With 1982’s Mirage album, Fleetwood Mac found themselves at a creative crossroads. Its predecessor, 1979’s Tusk, saw guitarist Lindsey Buckingham take the lead to deliver a sprawling and experimental double-album that had little in common with 1977’s Rumours. The option was: continue down that road, or return to the polished, radio-friendly rock of their mega-selling classic? They chose the latter. And it worked. Mirage saw the band return to the top of the US Billboard chart, where it spent five weeks at No.1 and yielded three hit singles in Hold Me (No.4 on the US Billboard Pop Chart), Gypsy (No.12 on the Billboard Pop Chart) and Oh Diane (No.9 in the UK singles chart). But while the band were united in their chart successes, they were increasingly fragmented as a group.
Listen to ‘Mirage’ here.
“The point is to shake people’s preconceptions”
Though Tusk had hit No.1 in the UK and peaked at No.4 in the US, its double-platinum sales failed to match Rumours’ diamond-selling success, and Buckingham felt slighted by his bandmates. “I got a lot of support from the band during the making of Tusk, but when it became apparent that it wasn’t going to sell 15 million albums, the attitudes started to change,” he told The Record in September 1982. “That was sad for me in a way, because it makes me wonder where everyone’s priorities are. To me, the point of making records is to shake people’s preconceptions about pop.”
Meanwhile, Buckingham, Stevie Nicks and Mick Fleetwood had all released solo albums, and Buckingham watched as Nicks’ debut, Bella Donna, released in July 1981, outperformed his Law And Order, which had followed in October. Nicks had reached the next level of stardom, which – combined with an increasing appetite for hard living – meant that she was increasingly adrift from the rest of Fleetwood Mac. “She asks what songs we plan on doing and what songs we want her to do,” Christine McVie told The Record ahead of the band’s tour in support of Tusk. “The rest of it will be decided between Mick, Lindsey and me.”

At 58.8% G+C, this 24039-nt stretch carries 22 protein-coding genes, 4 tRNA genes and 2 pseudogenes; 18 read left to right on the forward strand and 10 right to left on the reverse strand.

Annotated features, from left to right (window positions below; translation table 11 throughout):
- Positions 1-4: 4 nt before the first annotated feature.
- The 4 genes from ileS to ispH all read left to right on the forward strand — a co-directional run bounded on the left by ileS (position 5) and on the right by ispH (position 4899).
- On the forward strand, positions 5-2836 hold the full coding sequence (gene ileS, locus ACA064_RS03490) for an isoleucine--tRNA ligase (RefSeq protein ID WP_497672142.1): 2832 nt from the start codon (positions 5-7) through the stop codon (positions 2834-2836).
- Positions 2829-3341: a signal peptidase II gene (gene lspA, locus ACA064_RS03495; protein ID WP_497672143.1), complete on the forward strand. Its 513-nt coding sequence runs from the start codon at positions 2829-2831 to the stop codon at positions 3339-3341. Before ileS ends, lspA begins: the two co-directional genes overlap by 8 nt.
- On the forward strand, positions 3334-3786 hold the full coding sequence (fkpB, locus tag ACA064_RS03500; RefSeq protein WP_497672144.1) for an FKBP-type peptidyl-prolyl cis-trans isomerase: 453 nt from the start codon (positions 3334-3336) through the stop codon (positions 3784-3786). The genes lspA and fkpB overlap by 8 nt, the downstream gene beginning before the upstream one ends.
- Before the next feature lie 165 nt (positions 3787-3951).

McVie had problems of her own. Her relationship with Beach Boy Dennis Wilson had ended after his self-destructive tendencies became too difficult for her to live with, as she told Classic Rock in 2014: “I was addicted to him. It’s very easy to be addicted to someone like him, because people gravitated to him – you couldn’t help but like him. But he was just too far gone in the end. He lost it.” McVie’s songs on both Tusk and Mirage spoke of the couple’s love, with the likes of Mirage’s Only Over You making for some of the most affecting writing of her career. Still, she couldn’t save him, and the drummer would drown while intoxicated on 28 December 1983.